Besides being the second time I voted for President (Reagan, of course), it was also the year that Bruce Springsteen released Born in the USA. I had seen him in concert three times before the release of this album and was amazed at his stamina and control of a crowd. It wasn’t a concert; it was like a tent revival, as the critics said. Before he embarked on the European leg of the tour that year, I saw him in Philadelphia at the Spectrum. Again, a three-hour, no breaks tent revival. Then he went to Europe and returned not a rock singer, but an icon.
And that is where it started to go downhill for Bruce Springsteen for me. His follow-up tour was held outside on a beautiful day in Philadelphia’s Veterans Stadium. It was classic Springsteen, but now there were speeches in between. Like so many before him, politics went to his head and he fancied himself the next voice of a new generation. Besides chiding Reagan for using his anthem in campaign appearances, there were now lectures about the Vietnam War (which had been over for more than a decade), the deprived working class, and other cause du jours of the Left.
Which got me to thinking: was I wrong in my adulation of Springsteen previous to 1984? Make no mistake- he made good music. If you can sing along to a song 30 years after its release, it must have stuck in your synapses and for that the songwriter deserves credit. But, by the same token, Springsteen is a charlatan.
Take, for example, his support for the working man. One supposes one can have empathy for the working class without being a member of the working class. After all, most people in academia with a degree in economics or a social science make a living out of it. But, Springsteen is different. His perception of work is picking up a guitar and attaching a harmonica near his anal orifice and blowing through it. Unfortunately for him, Bob Dylan did it first. In between was Neil Young, but at least he actually played the harmonica.
As Springsteen’s career grew, so did his head. He came to believe the Leftist hype he was spewing. Most recently, he’s latched onto the Bernie Sanders/Elizabeth Warren inspired class warfare of the “1% versus the 99%.” But like all Lefties, hypocrisy reigns supreme. Springsteen, it turns out, is not in the 1%, but the .0001% since his estimated wealth is somewhere north of $100 million. There is that oft-cited example of Springsteen’s hypocrisy that bears repeating. He pays $138,000 in property taxes on his home and three acres in New Jersey. He owns an adjoining 200 acres and pays less than $5,000 a year. Why? Because he grows tomatoes (and pays someone to do it) and has horses. Under New Jersey law, that classifies it as farmland and he gets a 98% tax break on it.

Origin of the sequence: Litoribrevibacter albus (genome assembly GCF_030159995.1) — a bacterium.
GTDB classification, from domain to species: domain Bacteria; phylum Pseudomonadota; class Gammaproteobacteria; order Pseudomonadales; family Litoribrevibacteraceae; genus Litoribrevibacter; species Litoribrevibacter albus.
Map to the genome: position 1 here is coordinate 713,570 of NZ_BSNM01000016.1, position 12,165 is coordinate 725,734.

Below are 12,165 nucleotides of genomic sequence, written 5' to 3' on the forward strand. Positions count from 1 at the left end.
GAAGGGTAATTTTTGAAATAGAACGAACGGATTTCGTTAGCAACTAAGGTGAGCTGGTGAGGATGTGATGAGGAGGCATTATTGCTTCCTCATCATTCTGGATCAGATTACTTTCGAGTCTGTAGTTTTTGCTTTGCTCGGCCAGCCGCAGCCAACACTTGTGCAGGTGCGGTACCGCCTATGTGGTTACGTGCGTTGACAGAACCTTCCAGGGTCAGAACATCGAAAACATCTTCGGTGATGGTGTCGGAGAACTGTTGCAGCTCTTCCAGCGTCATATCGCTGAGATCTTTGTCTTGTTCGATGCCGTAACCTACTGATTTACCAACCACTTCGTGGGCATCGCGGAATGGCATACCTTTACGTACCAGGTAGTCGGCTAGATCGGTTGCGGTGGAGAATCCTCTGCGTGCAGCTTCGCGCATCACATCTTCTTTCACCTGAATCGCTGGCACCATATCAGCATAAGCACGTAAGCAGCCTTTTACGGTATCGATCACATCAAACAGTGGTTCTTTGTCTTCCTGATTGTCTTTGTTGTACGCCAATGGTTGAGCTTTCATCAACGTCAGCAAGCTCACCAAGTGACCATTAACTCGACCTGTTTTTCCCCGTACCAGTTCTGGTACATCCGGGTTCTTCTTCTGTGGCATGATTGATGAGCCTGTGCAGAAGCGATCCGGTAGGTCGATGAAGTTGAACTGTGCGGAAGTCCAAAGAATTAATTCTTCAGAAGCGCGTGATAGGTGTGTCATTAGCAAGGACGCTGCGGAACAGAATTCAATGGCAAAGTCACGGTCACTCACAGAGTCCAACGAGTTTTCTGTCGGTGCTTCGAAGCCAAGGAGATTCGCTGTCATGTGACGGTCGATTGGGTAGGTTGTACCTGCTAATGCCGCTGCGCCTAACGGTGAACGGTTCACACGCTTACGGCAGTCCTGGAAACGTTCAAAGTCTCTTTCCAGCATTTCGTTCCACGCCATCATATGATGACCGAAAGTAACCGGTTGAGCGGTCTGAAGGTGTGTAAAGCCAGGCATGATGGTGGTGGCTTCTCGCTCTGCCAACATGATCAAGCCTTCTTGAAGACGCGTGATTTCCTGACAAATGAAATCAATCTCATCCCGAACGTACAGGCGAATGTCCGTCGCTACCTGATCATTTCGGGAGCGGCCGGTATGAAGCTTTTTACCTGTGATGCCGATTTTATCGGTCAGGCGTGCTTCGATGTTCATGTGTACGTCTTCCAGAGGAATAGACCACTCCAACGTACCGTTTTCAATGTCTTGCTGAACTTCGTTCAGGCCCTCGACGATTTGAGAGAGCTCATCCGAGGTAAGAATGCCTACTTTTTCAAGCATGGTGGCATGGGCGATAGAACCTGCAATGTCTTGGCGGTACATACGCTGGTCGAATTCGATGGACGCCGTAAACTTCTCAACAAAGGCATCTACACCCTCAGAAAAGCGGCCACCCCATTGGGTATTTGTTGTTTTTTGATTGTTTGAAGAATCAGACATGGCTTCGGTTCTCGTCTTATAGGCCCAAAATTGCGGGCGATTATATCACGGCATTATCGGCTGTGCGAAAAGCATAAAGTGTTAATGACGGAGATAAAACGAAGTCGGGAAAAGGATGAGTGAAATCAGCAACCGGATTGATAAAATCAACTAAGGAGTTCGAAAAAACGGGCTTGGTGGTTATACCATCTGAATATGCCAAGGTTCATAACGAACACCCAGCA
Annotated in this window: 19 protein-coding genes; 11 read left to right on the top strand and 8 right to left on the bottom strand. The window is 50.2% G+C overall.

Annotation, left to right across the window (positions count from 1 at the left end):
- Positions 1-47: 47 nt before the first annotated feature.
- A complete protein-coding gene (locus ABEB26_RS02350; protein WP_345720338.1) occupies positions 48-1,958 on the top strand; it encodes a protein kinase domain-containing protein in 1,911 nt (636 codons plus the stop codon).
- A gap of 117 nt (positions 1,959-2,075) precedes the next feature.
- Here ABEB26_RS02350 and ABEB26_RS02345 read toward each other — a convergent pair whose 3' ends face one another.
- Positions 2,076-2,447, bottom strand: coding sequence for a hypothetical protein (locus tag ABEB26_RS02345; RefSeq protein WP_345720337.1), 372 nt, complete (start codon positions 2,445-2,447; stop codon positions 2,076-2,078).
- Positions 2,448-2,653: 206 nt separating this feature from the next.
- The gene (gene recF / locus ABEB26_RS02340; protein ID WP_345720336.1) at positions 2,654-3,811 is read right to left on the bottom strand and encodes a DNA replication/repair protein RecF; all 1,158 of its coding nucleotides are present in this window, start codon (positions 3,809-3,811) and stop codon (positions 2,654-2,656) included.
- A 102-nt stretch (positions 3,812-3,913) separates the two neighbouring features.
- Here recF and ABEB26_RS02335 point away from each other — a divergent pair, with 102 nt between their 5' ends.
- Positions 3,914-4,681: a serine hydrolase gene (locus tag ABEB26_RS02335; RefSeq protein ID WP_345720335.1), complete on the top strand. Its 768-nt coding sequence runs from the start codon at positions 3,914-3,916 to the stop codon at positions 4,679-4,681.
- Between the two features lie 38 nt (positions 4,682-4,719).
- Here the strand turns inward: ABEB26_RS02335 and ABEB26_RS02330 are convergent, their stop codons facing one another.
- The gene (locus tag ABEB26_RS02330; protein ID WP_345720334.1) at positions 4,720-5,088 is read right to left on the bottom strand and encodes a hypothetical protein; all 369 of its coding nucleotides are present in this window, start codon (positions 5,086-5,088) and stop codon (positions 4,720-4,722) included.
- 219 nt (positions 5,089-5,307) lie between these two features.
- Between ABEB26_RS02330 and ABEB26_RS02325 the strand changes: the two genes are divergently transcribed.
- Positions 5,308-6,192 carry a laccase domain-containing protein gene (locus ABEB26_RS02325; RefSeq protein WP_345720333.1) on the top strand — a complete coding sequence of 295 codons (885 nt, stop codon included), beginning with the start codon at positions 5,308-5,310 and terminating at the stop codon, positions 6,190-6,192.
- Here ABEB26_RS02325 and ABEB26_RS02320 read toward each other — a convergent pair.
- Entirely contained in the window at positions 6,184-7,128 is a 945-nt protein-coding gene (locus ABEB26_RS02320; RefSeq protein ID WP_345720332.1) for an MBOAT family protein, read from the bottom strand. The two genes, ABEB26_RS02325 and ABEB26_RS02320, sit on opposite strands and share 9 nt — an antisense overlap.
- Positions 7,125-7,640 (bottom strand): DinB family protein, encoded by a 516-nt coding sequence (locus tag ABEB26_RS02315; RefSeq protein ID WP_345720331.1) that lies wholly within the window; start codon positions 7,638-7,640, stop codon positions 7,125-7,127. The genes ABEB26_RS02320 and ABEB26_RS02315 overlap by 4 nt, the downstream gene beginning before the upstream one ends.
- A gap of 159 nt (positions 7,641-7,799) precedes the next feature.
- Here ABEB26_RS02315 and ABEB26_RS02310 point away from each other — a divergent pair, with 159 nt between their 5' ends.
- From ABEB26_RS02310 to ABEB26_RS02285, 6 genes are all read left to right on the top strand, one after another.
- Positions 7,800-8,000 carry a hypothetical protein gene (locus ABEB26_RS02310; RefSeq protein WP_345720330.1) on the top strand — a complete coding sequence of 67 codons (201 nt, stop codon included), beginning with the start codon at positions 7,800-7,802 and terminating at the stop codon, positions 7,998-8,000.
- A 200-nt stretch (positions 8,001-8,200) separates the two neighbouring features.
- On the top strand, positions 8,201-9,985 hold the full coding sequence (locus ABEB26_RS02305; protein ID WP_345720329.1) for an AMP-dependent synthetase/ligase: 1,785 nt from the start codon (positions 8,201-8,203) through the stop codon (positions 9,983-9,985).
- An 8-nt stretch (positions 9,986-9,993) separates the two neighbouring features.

Most true fans of Springsteen’s politics explain this hypocrisy away in typical ends-justifies-the-means thinking. Because he speaks truth to power, we are told, he gets a pass when he is the power. It is like the Left’s abject ignorance to some of his earlier lyrics which described homosexuals as “fairies,” a pejorative term if you happen to be gay. Says Dan Alexander, a Springsteenologist: “Creative writers use slang, the voices of their stories, to tell those stories. They do not ever have to be politically correct.”
Except in the case of Springsteen, they don’t have to be correct of any kind, politically or otherwise. This self-professed voice of the working man has never worked a day in his life. This champion of the dispossessed blue collar worker is neither blue collar nor dispossessed. This railer against corporate greed is a greedy corporation unto himself. Bruce Springsteen has become a parody of the American Left in all their hypocritical glory.
To sneer at Springsteen is like sneering at mom and apple pie among his followers. After all, this was a person whose lyrical contribution to the American music scene was “At night we ride through mansions of glory in suicide machines.” For that, he’s put right up there with the greatest poets of American history. New Jersey even makes that their unofficial state song making New Jersey perhaps the first and only state to officially condone a song that encourages “getting out (of it) while we’re young.”
If only Springsteen had stuck to singing about screwing New York virgins under the Asbury Park boardwalk I might have more respect for him and his music today. But, elevating himself to the pinnacle of pompous-assedness is one thing. Achieving the title of Hypocrite of the Decade along with being a pompous ass is surely an achievement not to be proud of.